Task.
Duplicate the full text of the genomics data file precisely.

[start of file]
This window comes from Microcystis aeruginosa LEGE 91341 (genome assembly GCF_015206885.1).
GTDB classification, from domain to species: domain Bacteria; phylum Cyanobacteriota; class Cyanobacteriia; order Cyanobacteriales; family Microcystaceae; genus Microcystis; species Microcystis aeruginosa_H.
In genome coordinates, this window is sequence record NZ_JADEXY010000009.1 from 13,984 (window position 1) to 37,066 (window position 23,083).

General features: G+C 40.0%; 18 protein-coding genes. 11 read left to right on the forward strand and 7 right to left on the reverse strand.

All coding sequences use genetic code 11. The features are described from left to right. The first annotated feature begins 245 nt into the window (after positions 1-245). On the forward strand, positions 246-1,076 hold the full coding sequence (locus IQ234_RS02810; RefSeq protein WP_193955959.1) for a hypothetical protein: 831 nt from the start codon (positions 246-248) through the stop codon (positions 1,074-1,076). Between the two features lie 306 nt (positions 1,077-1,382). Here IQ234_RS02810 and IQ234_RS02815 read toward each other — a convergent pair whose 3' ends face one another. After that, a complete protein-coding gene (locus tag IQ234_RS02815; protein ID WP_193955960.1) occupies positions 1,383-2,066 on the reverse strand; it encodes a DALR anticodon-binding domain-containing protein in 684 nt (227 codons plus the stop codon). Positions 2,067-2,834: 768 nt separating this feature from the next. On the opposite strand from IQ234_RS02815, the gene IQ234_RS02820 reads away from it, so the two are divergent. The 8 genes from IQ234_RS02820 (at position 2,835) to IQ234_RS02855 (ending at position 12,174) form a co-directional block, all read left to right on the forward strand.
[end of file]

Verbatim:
This window comes from Microcystis aeruginosa LEGE 91341 (genome assembly GCF_015206885.1).
GTDB classification, from domain to species: domain Bacteria; phylum Cyanobacteriota; class Cyanobacteriia; order Cyanobacteriales; family Microcystaceae; genus Microcystis; species Microcystis aeruginosa_H.
In genome coordinates, this window is sequence record NZ_JADEXY010000009.1 from 13,984 (window position 1) to 37,066 (window position 23,083).

General features: G+C 40.0%; 18 protein-coding genes. 11 read left to right on the forward strand and 7 right to left on the reverse strand.

All coding sequences use genetic code 11. The features are described from left to right. The first annotated feature begins 245 nt into the window (after positions 1-245). On the forward strand, positions 246-1,076 hold the full coding sequence (locus IQ234_RS02810; RefSeq protein WP_193955959.1) for a hypothetical protein: 831 nt from the start codon (positions 246-248) through the stop codon (positions 1,074-1,076). Between the two features lie 306 nt (positions 1,077-1,382). Here IQ234_RS02810 and IQ234_RS02815 read toward each other — a convergent pair whose 3' ends face one another. After that, a complete protein-coding gene (locus tag IQ234_RS02815; protein ID WP_193955960.1) occupies positions 1,383-2,066 on the reverse strand; it encodes a DALR anticodon-binding domain-containing protein in 684 nt (227 codons plus the stop codon). Positions 2,067-2,834: 768 nt separating this feature from the next. On the opposite strand from IQ234_RS02815, the gene IQ234_RS02820 reads away from it, so the two are divergent. The 8 genes from IQ234_RS02820 (at position 2,835) to IQ234_RS02855 (ending at position 12,174) form a co-directional block, all read left to right on the forward strand.